I could see 'This is It' about a thousand times. I love Michael Jackson. He transports me with most if not all of his songs, with his movements, with the intensity that burns through to the world from his eyes, probably the only real part of his face left intact before he died.
I have always felt protective of Michael Jackson, well before he was accused of things that made much of the world hate him. He was a child thrust into an adult world, made responsible for the livelihood of thousands from an age when all kids should be worrying about is what to put on their Christmas Wish List.
I believe in some people the way I believe in dragonflies, that they were put on this earth to help show us the way. I believe Michael Jackson was one of those people. Watching 'This is It' confirmed it for me. If nothing else, because of the tears in the eyes of the dancers and musicians that were chosen by him to participate on his crowning tour, one that would have been absolutely incredible and magical, was, obviously, in the weeks or months that it was being practiced and put together.
"God, he is like an instrument," I whispered to my friend in the dark, watching him control his voice, his body so incredibly tightly. He had had over 40 years of practice to perfect these things, I remembered, but still. The fact that he kept at it, did practice, tried over and over again in so many ways to maintain the old favorites but with a twist, to develop modern messages about the environment, about government, amazes me, inspires me.
At one point, he spoke about the government. I wish I'd written it down to capture it perfectly but, essentially, what he said was, "What is this about 'them,' it's about 'us.'"
My sentiments exactly. It was another way of saying, "I'm starting with the man in the mirror." It was a shout out to personal responsibility. Obviously, that is something he struggled with, as all of us do. But it is, I believe, one of the essential messages of our time and it ran clearly, thematically, through so much of what Michael Jackson wrote.
Personal responsibility must have been a subject he could not get away from, being, as he was, solely responsible for so, so many people, both physically in terms of those he actually employed in one way or another, and psychically, for the millions of people who he inspired.
I can only imagine the head space that kind of responsibility, from such a young age, puts someone in, imagined it well as I watched the movie, watched people whose very life dreams were hinged on MJ's tour. It made me think hard, though the movie didn't show it, what a crushing blow his death must have been to them, both personally and for their careers.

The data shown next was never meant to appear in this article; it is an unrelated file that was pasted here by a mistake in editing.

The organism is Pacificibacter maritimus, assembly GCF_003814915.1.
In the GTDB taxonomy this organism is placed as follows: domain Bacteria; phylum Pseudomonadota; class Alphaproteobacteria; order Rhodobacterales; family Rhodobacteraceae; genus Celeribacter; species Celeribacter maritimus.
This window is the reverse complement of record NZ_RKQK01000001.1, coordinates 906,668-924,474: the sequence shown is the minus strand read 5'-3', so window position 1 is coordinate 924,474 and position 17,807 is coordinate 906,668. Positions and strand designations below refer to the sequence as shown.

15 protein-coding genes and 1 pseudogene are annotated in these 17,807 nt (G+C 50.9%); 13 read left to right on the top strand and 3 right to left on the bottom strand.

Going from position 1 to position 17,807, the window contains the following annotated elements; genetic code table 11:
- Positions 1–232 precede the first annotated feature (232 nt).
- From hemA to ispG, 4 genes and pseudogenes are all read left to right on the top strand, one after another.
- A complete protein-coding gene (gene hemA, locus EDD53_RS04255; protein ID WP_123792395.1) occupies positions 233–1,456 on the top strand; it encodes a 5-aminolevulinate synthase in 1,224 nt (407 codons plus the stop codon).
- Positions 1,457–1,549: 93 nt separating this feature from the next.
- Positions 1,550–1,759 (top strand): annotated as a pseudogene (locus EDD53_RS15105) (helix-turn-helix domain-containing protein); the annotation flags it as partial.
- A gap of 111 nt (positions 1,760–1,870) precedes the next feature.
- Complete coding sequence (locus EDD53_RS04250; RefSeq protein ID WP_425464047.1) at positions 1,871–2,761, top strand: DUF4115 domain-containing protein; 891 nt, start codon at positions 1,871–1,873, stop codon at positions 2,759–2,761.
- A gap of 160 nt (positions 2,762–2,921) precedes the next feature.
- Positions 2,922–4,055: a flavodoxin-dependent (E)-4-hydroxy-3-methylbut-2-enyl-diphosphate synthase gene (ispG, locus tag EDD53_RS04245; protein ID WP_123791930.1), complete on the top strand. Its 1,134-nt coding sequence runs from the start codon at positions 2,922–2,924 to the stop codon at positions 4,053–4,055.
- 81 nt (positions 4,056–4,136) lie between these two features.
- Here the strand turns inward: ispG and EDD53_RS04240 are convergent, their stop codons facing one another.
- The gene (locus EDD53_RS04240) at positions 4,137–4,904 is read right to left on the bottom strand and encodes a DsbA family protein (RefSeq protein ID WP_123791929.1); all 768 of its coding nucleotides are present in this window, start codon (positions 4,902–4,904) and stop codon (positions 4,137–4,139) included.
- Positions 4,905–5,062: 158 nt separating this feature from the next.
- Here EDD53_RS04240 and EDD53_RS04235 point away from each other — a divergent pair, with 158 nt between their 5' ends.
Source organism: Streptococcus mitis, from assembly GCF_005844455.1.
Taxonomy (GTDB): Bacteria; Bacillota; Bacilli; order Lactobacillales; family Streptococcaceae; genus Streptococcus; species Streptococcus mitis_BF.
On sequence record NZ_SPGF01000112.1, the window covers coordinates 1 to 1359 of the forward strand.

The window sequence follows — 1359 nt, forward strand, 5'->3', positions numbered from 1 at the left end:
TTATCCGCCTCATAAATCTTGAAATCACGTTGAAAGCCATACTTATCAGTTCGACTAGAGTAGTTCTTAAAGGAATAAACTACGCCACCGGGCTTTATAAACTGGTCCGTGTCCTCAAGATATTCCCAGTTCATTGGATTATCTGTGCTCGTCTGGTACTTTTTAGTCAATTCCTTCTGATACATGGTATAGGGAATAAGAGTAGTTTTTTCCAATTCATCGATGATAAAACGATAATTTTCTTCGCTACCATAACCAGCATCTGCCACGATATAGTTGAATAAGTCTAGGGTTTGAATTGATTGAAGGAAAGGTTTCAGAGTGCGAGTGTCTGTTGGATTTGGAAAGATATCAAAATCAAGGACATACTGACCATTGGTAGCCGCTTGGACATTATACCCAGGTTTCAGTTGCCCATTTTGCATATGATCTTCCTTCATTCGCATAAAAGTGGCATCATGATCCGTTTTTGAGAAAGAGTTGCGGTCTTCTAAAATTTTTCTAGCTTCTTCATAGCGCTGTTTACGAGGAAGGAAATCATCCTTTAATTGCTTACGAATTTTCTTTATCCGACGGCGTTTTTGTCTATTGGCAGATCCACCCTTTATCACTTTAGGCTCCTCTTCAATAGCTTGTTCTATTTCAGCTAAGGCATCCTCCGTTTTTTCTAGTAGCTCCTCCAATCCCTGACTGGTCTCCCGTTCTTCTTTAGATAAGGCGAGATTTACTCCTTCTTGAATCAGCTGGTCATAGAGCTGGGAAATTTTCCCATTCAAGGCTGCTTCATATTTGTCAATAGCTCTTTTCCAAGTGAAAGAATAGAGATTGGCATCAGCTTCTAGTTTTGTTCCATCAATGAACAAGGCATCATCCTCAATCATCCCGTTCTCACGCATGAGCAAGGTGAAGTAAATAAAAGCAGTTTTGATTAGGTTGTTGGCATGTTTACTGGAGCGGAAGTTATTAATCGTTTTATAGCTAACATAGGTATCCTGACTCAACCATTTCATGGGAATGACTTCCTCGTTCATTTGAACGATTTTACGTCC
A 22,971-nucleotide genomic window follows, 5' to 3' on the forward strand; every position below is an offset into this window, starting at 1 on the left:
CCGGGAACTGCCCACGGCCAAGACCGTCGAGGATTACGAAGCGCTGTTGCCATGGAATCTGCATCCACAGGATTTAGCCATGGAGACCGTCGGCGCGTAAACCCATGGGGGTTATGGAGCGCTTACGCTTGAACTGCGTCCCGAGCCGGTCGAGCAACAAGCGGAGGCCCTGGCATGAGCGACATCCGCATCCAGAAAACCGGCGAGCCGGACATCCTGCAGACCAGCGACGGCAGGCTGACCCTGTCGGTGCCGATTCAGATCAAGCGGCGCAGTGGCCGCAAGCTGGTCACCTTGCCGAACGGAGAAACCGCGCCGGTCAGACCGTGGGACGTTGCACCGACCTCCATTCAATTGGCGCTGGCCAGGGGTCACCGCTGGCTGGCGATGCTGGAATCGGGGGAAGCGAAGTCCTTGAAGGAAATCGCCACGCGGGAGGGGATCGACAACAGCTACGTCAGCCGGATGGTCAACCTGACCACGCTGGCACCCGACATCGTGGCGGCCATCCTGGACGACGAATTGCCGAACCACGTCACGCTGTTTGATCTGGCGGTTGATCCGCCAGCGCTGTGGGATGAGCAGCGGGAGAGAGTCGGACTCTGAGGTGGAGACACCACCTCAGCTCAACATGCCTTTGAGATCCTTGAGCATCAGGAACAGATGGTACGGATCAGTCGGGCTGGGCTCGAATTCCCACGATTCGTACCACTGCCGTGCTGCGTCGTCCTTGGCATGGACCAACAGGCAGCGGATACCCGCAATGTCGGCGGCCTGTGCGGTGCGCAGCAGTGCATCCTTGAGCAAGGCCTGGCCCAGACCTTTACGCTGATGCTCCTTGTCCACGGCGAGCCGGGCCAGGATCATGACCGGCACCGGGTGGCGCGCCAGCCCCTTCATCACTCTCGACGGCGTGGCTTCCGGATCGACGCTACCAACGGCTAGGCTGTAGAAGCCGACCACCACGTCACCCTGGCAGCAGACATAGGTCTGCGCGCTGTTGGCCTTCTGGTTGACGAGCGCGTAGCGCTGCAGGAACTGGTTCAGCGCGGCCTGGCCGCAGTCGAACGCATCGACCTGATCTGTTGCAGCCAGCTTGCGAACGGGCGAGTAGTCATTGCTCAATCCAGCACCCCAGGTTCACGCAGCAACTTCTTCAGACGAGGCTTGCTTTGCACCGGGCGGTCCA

The beauty, though, was that he made such an amazing impact on the world in his life with his music, with his moves. As the movie ran through a fair bit of his life's work, I was transported to different times in my life, to different emotions that the songs had evoked in me at the time, still. The beginning of "Thriller" brought me back to my friend Heather's house, where I first encountered MTV, to my friend Stacey's house with the huge TV in her den. Like now, I didn't have cable TV at home then. We watched those scary figures rise from the dead and got chills every time.
"Billy Jean" too brought me back. It had struck me as so sad at the time, the whole debacle. Little did we know what was to come...
I had forgotten about the gut-wrenching quality of his love songs, of "I Just Can't Stop Loving You," and the sheer drive-you-to-dance quality of his more upbeat songs, like "Wanna Be Startin' Somethin'" or "Beat It." I wished we could dance in the aisles. I will definitely be dancing in my kitchen, on the street, wherever, when I dowload the soundtrack today onto my iPod.
I was joyous and amazed watching the incredible artistic process at work during the film. It captured so well the meaning of music and performance to both performers and audiences alike.
But, the minute it was over, I found myself in a deep funk. There was no overt mention of his death, just a still shot at the end, of Michael in a dramatic shining pose, maybe at his unwitting last practice.
"How did he die, Mommy?" Oscar had asked me midway through the movie, running back to me from his front-row seat, urgent in his need for the knowledge.
I shook my head. "I don't really know..." I whispered. It seemed lame, not to know, but I haven't paid that much attention. I don't want to know the details if there are any known for sure. They are none of my business. They don't matter anyway. It was his time to go. It was a sad end to a most incredible inspirational life, one that will continue to impact people for a long, long time to come.
Gold star for you, Michael. You would, I'm sure, love its glitter. Gold stars, too, to the people who continue to positively push this important man's legacy of love.